My favorite stuff Husserl wrote was about what he called "passivity," which is not as passive as it sounds -- it's about the basic receptivity we have through our sense perception. Our sense perceptions, Husserl contends, are not just a collection of data, but are already "given" in a unity -- a unity that we do not actively constitute, hence given by "passive synthesis." In other words, our sense perceptions give us a sort of whole world already, and our conscious, attentive, thinking egos root around in this given world and make judgments about it.
One big-time implication of this is that our perceptual orientations to the world -- what we tend to pay attention to, what we put together as "objects" of perception, what we return to again and again as objects we ought to pay attention to -- are also built up "passively." That is to suggest that we are, as it were, primally orientated to the world in certain ways.
To take this beyond Husserl, and to give a concrete example, I'll recall my first experience of eating Swiss chard. It was in a very strange social setting, and a friend was whipping up a (vegan) stir-fry that included Swiss chard as an ingredient. Never had it before. It was deep green, cooked up quickly, tossed with the rest of the stuff, tossed onto brown rice, and set in front of me.
From the first taste, I liked it. How? The taste attracted me. As we say, it tasted good. How? How did I undergo the experience of it tasting good? At first, I couldn't say what about it I liked, or even identify the Swiss chard itself very clearly out of the mishmash of stuff.
The second time I had it, I was able to start to taste it. There was a dark greeniness, an earthy taste, a rooty bitterness balanced with a clean sweetness. I was developing a taste for it, as we say. I was learning how Swiss chard tastes, learning how to taste Swiss chard, and -- most intriguingly for me -- learning how to enjoy it.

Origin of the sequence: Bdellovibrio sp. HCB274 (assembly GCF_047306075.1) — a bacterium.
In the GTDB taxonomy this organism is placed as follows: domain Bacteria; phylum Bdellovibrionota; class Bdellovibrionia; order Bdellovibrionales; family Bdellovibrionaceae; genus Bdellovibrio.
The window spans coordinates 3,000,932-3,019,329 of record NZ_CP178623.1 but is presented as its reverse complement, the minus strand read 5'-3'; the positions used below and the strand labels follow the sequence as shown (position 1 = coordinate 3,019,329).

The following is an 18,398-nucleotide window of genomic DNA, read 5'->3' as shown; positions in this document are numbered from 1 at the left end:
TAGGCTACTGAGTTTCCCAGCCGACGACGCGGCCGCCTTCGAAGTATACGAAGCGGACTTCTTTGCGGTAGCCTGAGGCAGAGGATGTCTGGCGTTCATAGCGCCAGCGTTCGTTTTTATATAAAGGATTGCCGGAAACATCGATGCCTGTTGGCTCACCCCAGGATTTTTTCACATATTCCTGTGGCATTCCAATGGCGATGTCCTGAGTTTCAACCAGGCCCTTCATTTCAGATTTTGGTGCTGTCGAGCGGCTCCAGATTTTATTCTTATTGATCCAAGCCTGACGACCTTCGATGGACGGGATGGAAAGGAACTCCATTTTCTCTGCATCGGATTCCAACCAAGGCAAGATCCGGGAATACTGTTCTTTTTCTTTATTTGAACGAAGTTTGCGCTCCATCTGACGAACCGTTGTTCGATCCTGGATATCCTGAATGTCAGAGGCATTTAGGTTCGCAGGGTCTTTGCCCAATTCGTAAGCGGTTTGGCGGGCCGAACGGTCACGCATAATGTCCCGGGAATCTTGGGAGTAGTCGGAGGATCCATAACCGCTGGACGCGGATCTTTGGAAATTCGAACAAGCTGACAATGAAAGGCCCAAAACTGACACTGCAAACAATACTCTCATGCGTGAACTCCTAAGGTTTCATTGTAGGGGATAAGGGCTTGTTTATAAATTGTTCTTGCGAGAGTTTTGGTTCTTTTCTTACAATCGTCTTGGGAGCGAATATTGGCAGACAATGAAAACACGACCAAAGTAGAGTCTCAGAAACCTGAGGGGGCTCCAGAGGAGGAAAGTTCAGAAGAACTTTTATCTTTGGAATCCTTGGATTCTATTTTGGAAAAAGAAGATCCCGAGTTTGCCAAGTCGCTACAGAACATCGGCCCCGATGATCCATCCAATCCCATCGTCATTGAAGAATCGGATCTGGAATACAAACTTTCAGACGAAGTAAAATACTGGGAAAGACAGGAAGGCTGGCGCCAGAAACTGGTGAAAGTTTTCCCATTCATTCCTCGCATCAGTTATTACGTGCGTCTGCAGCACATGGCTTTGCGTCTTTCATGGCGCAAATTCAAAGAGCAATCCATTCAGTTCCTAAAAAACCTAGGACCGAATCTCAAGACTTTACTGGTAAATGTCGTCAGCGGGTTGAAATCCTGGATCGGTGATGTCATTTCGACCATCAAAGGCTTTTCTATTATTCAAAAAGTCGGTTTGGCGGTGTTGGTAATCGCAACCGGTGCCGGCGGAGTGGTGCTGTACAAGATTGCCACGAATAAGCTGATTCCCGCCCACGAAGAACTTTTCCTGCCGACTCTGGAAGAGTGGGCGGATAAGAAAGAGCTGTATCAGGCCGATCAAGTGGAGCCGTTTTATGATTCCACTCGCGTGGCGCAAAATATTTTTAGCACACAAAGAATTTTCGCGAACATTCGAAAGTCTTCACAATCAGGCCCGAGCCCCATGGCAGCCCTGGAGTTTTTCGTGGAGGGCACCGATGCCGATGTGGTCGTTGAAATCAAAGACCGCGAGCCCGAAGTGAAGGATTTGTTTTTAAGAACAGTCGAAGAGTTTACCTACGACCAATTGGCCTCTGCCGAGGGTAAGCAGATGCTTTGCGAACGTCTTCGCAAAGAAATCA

From Husserl's perspective, what's happening here is, I am forming predicative judgments ("I like Swiss chard"; "Swiss chard tastes earthy, and a little bitter if it's undercooked"; etc.), but at the same time, those predicative judgments are forming and shaping my perception of Swiss chard. It's way more complicated than saying that if I tell myself I like it, I'll start to like it. I already was predisposed to it, before I'd ever had it, without knowing it. My first taste revealed that I had a "tendency" toward it. The more I experienced it, the more I followed out this tendency, the more I developed my affinity, and my acknowledgment of my affinity, for chard.
This has by now led me to have a chard-orientation toward the world. If there's chard around, my eyes are drawn toward it instantly. I look at it, and I almost taste it. I want it. I don't even think about it. I have a Swiss chard habit.
1. My passive receptivity toward Swiss chard (my being able to taste it) and passive tendency toward enjoying it.
2. My conscious attention to Swiss chard, and my repetition of experiences and alert, deliberate attention to the taste of it... leading to judgments about it (like, "Swiss chard is really good wilted, then steamed, then buttered and seasoned").
3. My orientation toward Swiss chard, my habit of desiring it.
The first and third stages are two stages of passivity, it turns out. This is the cool thing: habituation is a "secondary passivity," where conscious attention fades away. I don't think about it, I just do it.